Tobacco's potential health benefits

An Israeli company discovers that the tobacco plant may serve as a tool to produce collagen - a key ingredient for healing.

311_ciggies (photo credit: Courtesy)
(photo credit: Courtesy)
You usually don’t think of tobacco as being good for you – quite the opposite. But here’s a modern Israeli discovery: The plant that, in cigarette form, is responsible for the scourge of lung cancer and emphysema is also responsible for healing wounds, repairing bones, regenerating nerves, fixing tendons and ligaments, and dozens of other health applications. Credit Israeli biotech pioneer CollPlant with coming up with a way of getting human collagen – a key ingredient in all these healing and repair processes – out of a tobacco plant.
“We are the only company in the world that can make human collagen out of a plant,” says CollPlant CEO Yehiel Tal. “Until now, manufacturers have used cows, pigs and even human corpses as sources of collagen for use in regenerative medicine, and each of those sources is problematic. With our system, patients are assured of getting real, human collagen that will allow the body to repair itself quickly and efficiently.”
Collagen is one of those must-have elements in the body, playing a major role in the connective tissue that basically keeps us walking around on two feet. Collagen is the most abundant protein in mammals, found in fibrous tissues such as tendons, ligaments and skin, as well as in cornea, cartilage, bone, blood vessels, the gut and intervertebral discs. It’s used in plastic surgery, wound and burn healing, tissue regeneration, orthopedics – even heart surgery.
“There’s a huge market here, and of course there are hundreds of products that doctors can use for a variety of collagen-based uses,” says Tal. “Our unique solution overcomes the disadvantages associated with other collagen sources.”
When a bone breaks, or there’s damage to an organ or other component, the body ramps up its production of collagen to help fix things. Often, however, the body needs help. In a clean bone break, for example, it’s usually enough to splint together the two broken parts of the bone, and the body will take care of the repair. But if there’s a gap in the bone, the body will not regenerate the missing piece; instead, doctors will insert collagen from outside the body – often combined with other elements – using a scaffold to hold the elements in place so the body can use the inserted collagen to make the repair.
But humans are different from cows and pigs – and so is their collagen. Although bovine or porcine collagen can be used to help repair the body, it’s a far less efficient process – and there’s always the risk of disease. CollPlant’s system offers a better solution, eliminating the need to harvest it from animals or dead humans.
It pulls this trick off by inserting human collagen genes into tobacco plants, and raising the plants in hothouses, under the supervision of the company’s scientific staff. Why tobacco?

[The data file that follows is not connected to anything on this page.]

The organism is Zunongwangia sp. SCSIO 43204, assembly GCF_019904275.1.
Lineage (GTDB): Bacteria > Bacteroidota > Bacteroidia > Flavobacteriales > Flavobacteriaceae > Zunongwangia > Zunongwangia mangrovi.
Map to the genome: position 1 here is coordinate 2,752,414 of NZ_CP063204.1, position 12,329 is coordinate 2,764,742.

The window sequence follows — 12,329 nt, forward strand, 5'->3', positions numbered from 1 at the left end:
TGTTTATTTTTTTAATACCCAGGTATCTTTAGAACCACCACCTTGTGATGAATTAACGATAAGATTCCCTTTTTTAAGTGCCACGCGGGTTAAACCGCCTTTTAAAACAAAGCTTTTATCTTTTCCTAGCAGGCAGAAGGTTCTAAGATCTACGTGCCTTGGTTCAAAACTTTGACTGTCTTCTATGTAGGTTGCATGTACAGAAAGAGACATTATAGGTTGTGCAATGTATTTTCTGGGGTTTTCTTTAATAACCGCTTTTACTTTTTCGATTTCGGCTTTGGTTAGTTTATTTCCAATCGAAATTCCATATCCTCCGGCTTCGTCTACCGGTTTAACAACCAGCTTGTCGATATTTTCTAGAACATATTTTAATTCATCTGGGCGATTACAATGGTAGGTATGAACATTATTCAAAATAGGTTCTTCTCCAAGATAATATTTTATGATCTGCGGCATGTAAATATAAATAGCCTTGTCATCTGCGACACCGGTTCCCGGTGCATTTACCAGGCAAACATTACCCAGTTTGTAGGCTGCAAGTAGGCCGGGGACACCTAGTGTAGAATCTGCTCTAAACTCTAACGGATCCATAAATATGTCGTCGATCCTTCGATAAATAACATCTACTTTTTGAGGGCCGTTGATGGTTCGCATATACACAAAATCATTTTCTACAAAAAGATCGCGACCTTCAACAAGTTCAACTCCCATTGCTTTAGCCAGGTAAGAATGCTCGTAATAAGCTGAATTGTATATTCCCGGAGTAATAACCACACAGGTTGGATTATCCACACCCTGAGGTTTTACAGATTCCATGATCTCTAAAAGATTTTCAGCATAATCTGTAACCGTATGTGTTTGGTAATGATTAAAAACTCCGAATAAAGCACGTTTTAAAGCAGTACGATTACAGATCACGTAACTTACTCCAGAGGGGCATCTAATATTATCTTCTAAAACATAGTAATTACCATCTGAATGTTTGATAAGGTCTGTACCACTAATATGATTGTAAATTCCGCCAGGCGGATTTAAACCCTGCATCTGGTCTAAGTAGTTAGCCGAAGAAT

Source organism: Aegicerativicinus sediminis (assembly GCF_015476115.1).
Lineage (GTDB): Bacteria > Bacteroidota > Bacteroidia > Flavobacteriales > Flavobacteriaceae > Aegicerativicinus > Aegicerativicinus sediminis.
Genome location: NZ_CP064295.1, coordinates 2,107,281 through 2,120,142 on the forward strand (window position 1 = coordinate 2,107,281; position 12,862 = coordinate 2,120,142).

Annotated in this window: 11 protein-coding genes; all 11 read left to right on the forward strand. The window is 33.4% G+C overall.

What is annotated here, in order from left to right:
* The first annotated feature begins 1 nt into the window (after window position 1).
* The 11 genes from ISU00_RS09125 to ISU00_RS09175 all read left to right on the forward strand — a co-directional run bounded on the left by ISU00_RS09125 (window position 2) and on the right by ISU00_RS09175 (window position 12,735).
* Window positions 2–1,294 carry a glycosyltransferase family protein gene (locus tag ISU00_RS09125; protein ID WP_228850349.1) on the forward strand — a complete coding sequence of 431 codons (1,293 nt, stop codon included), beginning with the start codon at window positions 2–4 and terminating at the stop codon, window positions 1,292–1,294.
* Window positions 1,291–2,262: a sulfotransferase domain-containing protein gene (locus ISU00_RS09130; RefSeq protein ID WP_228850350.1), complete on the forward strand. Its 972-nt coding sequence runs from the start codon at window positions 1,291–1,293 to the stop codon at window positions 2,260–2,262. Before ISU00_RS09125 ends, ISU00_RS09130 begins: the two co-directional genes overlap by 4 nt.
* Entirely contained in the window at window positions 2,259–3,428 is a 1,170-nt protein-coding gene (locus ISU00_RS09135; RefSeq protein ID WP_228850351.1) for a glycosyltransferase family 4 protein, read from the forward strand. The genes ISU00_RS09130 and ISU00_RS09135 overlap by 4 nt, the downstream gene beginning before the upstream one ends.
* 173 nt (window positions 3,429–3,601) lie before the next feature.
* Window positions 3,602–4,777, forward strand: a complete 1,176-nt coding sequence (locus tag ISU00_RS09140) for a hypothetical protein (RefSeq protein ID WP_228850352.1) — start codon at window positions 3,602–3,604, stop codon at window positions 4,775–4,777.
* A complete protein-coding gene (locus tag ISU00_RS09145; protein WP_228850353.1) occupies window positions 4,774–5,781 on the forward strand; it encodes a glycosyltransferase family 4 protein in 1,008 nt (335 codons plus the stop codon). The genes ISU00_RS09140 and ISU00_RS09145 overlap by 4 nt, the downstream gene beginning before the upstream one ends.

“It’s not part of the seed or food chain, so the likelihood of the plants getting infected – and in turn infecting patients – is low,” says Tal. “Tobacco also has a big biomass, and it grows quickly; you can grow a 6-foottall [2-meter] plant in under two months. Plus, it’s easily controllable – we know how much collagen there is in the leaves our plants produce, and can regulate its strength. And tobacco leaves are big, so they hold lots of collagen.”
Collplant, which was established in 2004, has about 45 employees, and is traded on the Tel Aviv Stock Exchange – so it’s a well-established start-up. And the company already has deals with several multinational companies for some of its products, including Edwards Life Sciences and Pfizer.
“Our technology can be used for numerous applications,” says Tal. “We are collaborating with Edwards on a cardiovascular product, and with Pfizer on an orthopedic application. We have other products and applications in the pipeline for partners, who do the testing and the marketing. And we are developing a product which we will market ourselves.”
One product, which is being evaluated by the FDA, is a bandage containing a scaffold made up of CollPlant-produced collagen, to treat acute and chronic wounds, ulcers, surgical wounds, abrasions and second-degree burns.
“One of the advantages of bioengineering in general is that you can control the collagen on a molecular level, so we can insert special features when needed,” says Tal. “For example, when developing a heart valve, we have to make sure that the product is very strong – and much of the product is based on collagen. So we can engineer the tobacco leaves to produce stronger collagen.”
CollPlant’s collagen solution was invented by the company’s chief scientist, Prof. Oded Shoseyov, who also established the company in the North, at Yesud Hama’ala. Now based in Rehovot, CollPlant retains its northern production facility “because we grew up in an incubator there, and we want to help ensure the economic viability of the area,” says Tal.
The tobacco plants themselves are grown in hothouses around the country, and there’s more than enough space.
“In one kibbutz, you could grow enough of our tobacco plants to produce all the collagen used by the orthopedic collagen market worldwide,” Tal says. “We are recognized around the world as having the most innovative collagen solution on the market, and we are busy working out partnership deals and developing new products, all based on our core technology.”
Who would have thought that tobacco, of all things, could actually be healthy?